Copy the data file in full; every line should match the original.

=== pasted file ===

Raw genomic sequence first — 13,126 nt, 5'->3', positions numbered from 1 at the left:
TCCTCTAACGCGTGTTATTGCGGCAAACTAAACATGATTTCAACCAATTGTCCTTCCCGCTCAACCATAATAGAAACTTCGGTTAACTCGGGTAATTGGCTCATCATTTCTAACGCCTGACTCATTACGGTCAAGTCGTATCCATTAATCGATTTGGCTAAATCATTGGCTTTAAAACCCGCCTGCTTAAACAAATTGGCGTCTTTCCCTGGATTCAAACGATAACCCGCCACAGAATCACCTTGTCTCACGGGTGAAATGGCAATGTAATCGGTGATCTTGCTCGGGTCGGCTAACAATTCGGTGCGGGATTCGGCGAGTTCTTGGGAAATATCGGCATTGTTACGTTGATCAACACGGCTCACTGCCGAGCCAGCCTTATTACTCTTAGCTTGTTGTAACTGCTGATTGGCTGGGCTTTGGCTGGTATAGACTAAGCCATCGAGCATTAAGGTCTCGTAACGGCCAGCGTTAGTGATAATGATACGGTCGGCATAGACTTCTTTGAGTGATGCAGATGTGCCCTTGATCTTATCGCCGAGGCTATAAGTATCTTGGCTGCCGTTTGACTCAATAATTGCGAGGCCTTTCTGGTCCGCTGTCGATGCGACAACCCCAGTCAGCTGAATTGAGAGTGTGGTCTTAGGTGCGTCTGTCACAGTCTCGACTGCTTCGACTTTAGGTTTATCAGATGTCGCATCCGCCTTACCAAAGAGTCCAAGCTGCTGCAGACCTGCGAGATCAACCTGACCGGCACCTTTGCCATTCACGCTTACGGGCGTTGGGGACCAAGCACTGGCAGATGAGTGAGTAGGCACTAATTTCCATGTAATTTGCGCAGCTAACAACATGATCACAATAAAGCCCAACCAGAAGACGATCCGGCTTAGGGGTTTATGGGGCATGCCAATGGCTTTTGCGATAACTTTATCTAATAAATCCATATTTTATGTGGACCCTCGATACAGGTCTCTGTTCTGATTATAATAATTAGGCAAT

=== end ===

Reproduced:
Raw genomic sequence first — 13,126 nt, 5'->3', positions numbered from 1 at the left:
TCCTCTAACGCGTGTTATTGCGGCAAACTAAACATGATTTCAACCAATTGTCCTTCCCGCTCAACCATAATAGAAACTTCGGTTAACTCGGGTAATTGGCTCATCATTTCTAACGCCTGACTCATTACGGTCAAGTCGTATCCATTAATCGATTTGGCTAAATCATTGGCTTTAAAACCCGCCTGCTTAAACAAATTGGCGTCTTTCCCTGGATTCAAACGATAACCCGCCACAGAATCACCTTGTCTCACGGGTGAAATGGCAATGTAATCGGTGATCTTGCTCGGGTCGGCTAACAATTCGGTGCGGGATTCGGCGAGTTCTTGGGAAATATCGGCATTGTTACGTTGATCAACACGGCTCACTGCCGAGCCAGCCTTATTACTCTTAGCTTGTTGTAACTGCTGATTGGCTGGGCTTTGGCTGGTATAGACTAAGCCATCGAGCATTAAGGTCTCGTAACGGCCAGCGTTAGTGATAATGATACGGTCGGCATAGACTTCTTTGAGTGATGCAGATGTGCCCTTGATCTTATCGCCGAGGCTATAAGTATCTTGGCTGCCGTTTGACTCAATAATTGCGAGGCCTTTCTGGTCCGCTGTCGATGCGACAACCCCAGTCAGCTGAATTGAGAGTGTGGTCTTAGGTGCGTCTGTCACAGTCTCGACTGCTTCGACTTTAGGTTTATCAGATGTCGCATCCGCCTTACCAAAGAGTCCAAGCTGCTGCAGACCTGCGAGATCAACCTGACCGGCACCTTTGCCATTCACGCTTACGGGCGTTGGGGACCAAGCACTGGCAGATGAGTGAGTAGGCACTAATTTCCATGTAATTTGCGCAGCTAACAACATGATCACAATAAAGCCCAACCAGAAGACGATCCGGCTTAGGGGTTTATGGGGCATGCCAATGGCTTTTGCGATAACTTTATCTAATAAATCCATATTTTATGTGGACCCTCGATACAGGTCTCTGTTCTGATTATAATAATTAGGCAAT